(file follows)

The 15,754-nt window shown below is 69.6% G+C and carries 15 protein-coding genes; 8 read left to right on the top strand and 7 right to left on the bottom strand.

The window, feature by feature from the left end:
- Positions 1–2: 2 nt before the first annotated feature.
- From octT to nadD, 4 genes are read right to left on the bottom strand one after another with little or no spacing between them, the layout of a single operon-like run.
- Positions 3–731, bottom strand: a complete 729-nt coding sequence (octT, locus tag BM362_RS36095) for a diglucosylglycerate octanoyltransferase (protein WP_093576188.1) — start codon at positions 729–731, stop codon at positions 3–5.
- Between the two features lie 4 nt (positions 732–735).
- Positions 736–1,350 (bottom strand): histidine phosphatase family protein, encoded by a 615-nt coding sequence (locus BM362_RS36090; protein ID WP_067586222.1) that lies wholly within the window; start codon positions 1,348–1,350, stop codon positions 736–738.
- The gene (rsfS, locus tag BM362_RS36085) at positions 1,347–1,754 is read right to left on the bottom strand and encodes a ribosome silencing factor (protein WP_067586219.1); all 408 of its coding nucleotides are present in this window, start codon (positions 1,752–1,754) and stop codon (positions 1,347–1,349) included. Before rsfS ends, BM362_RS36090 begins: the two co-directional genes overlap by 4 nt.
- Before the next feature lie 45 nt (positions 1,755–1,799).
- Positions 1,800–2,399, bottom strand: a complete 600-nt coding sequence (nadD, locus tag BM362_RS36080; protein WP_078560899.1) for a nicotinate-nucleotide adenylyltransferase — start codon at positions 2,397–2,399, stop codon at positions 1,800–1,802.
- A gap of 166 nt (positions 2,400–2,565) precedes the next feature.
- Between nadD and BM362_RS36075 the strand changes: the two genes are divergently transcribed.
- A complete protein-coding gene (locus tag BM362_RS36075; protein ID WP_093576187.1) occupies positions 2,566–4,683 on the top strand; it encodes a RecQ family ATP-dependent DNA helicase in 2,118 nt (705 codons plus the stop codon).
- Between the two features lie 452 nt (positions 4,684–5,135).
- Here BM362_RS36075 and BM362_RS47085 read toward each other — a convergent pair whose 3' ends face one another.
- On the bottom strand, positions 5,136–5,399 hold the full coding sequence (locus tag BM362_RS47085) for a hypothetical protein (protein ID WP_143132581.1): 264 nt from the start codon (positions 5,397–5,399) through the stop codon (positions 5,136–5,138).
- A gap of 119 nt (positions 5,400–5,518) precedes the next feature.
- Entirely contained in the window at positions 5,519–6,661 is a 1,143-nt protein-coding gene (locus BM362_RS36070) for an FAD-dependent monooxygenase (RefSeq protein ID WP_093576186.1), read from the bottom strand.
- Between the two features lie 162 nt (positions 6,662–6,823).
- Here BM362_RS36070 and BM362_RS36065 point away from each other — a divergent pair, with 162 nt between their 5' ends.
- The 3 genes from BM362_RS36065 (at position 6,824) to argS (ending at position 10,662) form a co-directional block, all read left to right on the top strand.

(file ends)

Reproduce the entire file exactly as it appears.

The 15,754-nt window shown below is 69.6% G+C and carries 15 protein-coding genes; 8 read left to right on the top strand and 7 right to left on the bottom strand.

The window, feature by feature from the left end:
- Positions 1–2: 2 nt before the first annotated feature.
- From octT to nadD, 4 genes are read right to left on the bottom strand one after another with little or no spacing between them, the layout of a single operon-like run.
- Positions 3–731, bottom strand: a complete 729-nt coding sequence (octT, locus tag BM362_RS36095) for a diglucosylglycerate octanoyltransferase (protein WP_093576188.1) — start codon at positions 729–731, stop codon at positions 3–5.
- Between the two features lie 4 nt (positions 732–735).
- Positions 736–1,350 (bottom strand): histidine phosphatase family protein, encoded by a 615-nt coding sequence (locus BM362_RS36090; protein ID WP_067586222.1) that lies wholly within the window; start codon positions 1,348–1,350, stop codon positions 736–738.
- The gene (rsfS, locus tag BM362_RS36085) at positions 1,347–1,754 is read right to left on the bottom strand and encodes a ribosome silencing factor (protein WP_067586219.1); all 408 of its coding nucleotides are present in this window, start codon (positions 1,752–1,754) and stop codon (positions 1,347–1,349) included. Before rsfS ends, BM362_RS36090 begins: the two co-directional genes overlap by 4 nt.
- Before the next feature lie 45 nt (positions 1,755–1,799).
- Positions 1,800–2,399, bottom strand: a complete 600-nt coding sequence (nadD, locus tag BM362_RS36080; protein WP_078560899.1) for a nicotinate-nucleotide adenylyltransferase — start codon at positions 2,397–2,399, stop codon at positions 1,800–1,802.
- A gap of 166 nt (positions 2,400–2,565) precedes the next feature.
- Between nadD and BM362_RS36075 the strand changes: the two genes are divergently transcribed.
- A complete protein-coding gene (locus tag BM362_RS36075; protein ID WP_093576187.1) occupies positions 2,566–4,683 on the top strand; it encodes a RecQ family ATP-dependent DNA helicase in 2,118 nt (705 codons plus the stop codon).
- Between the two features lie 452 nt (positions 4,684–5,135).
- Here BM362_RS36075 and BM362_RS47085 read toward each other — a convergent pair whose 3' ends face one another.
- On the bottom strand, positions 5,136–5,399 hold the full coding sequence (locus tag BM362_RS47085) for a hypothetical protein (protein ID WP_143132581.1): 264 nt from the start codon (positions 5,397–5,399) through the stop codon (positions 5,136–5,138).
- A gap of 119 nt (positions 5,400–5,518) precedes the next feature.
- Entirely contained in the window at positions 5,519–6,661 is a 1,143-nt protein-coding gene (locus BM362_RS36070) for an FAD-dependent monooxygenase (RefSeq protein ID WP_093576186.1), read from the bottom strand.
- Between the two features lie 162 nt (positions 6,662–6,823).
- Here BM362_RS36070 and BM362_RS36065 point away from each other — a divergent pair, with 162 nt between their 5' ends.
- The 3 genes from BM362_RS36065 (at position 6,824) to argS (ending at position 10,662) form a co-directional block, all read left to right on the top strand.